You’ve heard all about the vaccine-skeptical. Well, let us introduce you to a new pandemic-era persona: the vaccine-jealous. And we’re here to confess that we are  members of this ethically righteous tribe.

The indoctrinating incidents occurred last week, when two people close to me (Larry, that is) received their first round of shots. One is a psychologist who has seen approximately three patients in person since March, while the other is a veterinarian who treats pups and parakeets.

Now, outside the parental realm, I’m nobody’s idea of essential. I work from home without incident – at least on the days there isn’t an eight-Zoom pileup on the Wi-Fi interstate – and have no needs that should push me within three zip codes of the front of the line. “Can’t get favorite Texas wiener” is a bummer, not a hardship or a chronic condition.

That said, I can’t help but envy the people who have already received the vaccine, especially those whose situations aren’t that different from my own. They followed the rules and I’d probably have done the same thing if I were them. It still stinks.

Today’s Haymarket Media Coronavirus Briefing is 1,809 words and will take you eight minutes to read. 

The administrators and the administration

Has anyone stopped to consider just how many people are involved in the vaccination push? There are physicians and pharmacists and nurses, yes, but there are also registration website coders and vaccination site coordinators and the poor souls stuck manning the phones. It’s a mobilization effort unlike any other, which might be why we’re having such trouble getting it up to speed.

The takeaway: The essential dilemma here, as The New York Times’ Shira Ovide points out in “The Problem With Vaccine Websites” is that “no one has ever run a vaccine campaign on this scale and at this speed” and that “when government programs that have been unattended, unfunded and bogged down by red tape suddenly have to meet a huge demand in a crisis, they can’t cope and people suffer.” Just because it’s understandable doesn’t mean it’s okay.

Source: Getty

The campaigns and the campaigners

You can’t impeach a virus or reason with it. You can only attempt to present information thoughtfully and transparently, and hope your target audiences respond in kind.

The takeaway: With spread-happy COVID variants invading the country, time is of the essence. The messaging needs to continue to convey the sense of urgency the great majority of us are feeling.

Source: Getty

The surveys

Pollsters and statisticians have been working overtime these last few months. Good hustle by them.

The takeaway: It’s folly to make big-picture pronouncements about attitudes amid the country’s ongoing political stratification, but there sure seems to be a movement in recent weeks towards following the science.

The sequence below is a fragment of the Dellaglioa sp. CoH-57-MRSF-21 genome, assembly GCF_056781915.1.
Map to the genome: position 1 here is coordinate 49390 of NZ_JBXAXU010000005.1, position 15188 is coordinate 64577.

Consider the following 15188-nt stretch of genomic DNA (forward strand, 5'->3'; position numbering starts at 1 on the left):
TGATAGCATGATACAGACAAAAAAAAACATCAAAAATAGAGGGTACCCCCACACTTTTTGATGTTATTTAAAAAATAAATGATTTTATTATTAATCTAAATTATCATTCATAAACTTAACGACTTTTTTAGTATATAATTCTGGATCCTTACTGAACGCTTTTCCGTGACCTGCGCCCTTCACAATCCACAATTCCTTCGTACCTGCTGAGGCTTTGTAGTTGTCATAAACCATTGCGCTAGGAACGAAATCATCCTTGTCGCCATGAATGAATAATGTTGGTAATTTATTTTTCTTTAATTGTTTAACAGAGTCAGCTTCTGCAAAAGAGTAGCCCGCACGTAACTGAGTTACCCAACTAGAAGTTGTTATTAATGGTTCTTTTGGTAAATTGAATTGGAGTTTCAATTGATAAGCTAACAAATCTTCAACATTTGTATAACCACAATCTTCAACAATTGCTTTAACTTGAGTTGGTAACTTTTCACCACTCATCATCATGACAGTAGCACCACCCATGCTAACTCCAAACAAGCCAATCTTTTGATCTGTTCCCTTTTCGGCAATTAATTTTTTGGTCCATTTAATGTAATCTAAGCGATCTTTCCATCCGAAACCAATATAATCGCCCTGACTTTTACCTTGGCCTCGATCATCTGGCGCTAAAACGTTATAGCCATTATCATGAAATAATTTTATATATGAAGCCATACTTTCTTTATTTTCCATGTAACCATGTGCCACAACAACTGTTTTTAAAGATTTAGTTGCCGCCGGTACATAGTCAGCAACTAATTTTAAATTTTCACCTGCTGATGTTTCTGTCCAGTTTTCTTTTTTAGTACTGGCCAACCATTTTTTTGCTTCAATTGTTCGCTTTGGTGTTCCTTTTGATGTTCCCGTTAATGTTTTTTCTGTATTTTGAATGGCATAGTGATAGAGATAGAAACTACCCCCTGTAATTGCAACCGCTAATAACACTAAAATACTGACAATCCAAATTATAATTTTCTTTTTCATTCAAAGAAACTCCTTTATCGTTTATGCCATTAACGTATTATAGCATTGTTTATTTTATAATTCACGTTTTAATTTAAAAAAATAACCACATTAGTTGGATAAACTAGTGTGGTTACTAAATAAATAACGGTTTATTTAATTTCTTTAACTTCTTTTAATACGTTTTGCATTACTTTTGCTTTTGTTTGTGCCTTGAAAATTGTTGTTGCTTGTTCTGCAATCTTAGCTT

Source: Getty

The resources

Got questions? You’ll find many of the answers if you avail yourself of the resources below.

  • Want to know what’s going on with COVID-19 in your backyard? Check out the cool, data-rich dashboard put together by the National Association of City and County Health Officials. The acronym is NACCHO, but you are free to pronounce it however you choose.
  • A bipartisan group of governors has unveiled a Call to Action to Defeat COVID-19 and Promote National Recovery and Renewal. Developed and released by the COVID Collaborative, the Call to Action emphasizes three needs: to provide “credible evidence-based messages from trusted messengers” on the safety and efficacy of approved vaccines and treatments; to partner with providers and community leaders in high-risk communities to build trust, address barriers to access and respond to concerns; and to use “clear, transparent, and frequent communication with the public about plans for distributing new vaccines and treatments.”
  • The National Governors Association, Covid Collaborative, and Duke Margolis Center for Health Policy have co-authored a report on Supporting an Equitable Distribution of COVID-19 Vaccine. The document includes a chapter on “Communicating with the Public and Engaging Vaccination Partners,” while the appendix includes links to all state vaccination plans.
  • The Power of Us, a campaign from the Ad Council and the Centers for Disease Control and Prevention, is designed to educate and empower the Black community to stop the spread of coronavirus. Black men and women are 2.6 times more likely to get COVID-19, 4.7 times more likely to be hospitalized and more than twice as likely to die from the disease.

The takeaway: Information about most every aspect of COVID and the vaccination is abundantly available. Finding it – and separating the authoritative wheat from the scammy, pseudo-scientific chaff – is the problem.

The rest

…and some songs.

A Shot in the Arm, Wilco

The Wait, Pretenders

Feel Alright, Steve Earle

Girl, You Have No Faith in Medicine, The White Stripes

Play in the Sunshine, Prince
That’s it for today’s Haymarket Media Coronavirus Briefing. Thanks for reading this and our most excellent brand spinoff, The Vaccine Project Newsletter. We’ll be back next Wednesday with the first of two weekly doses. Be well.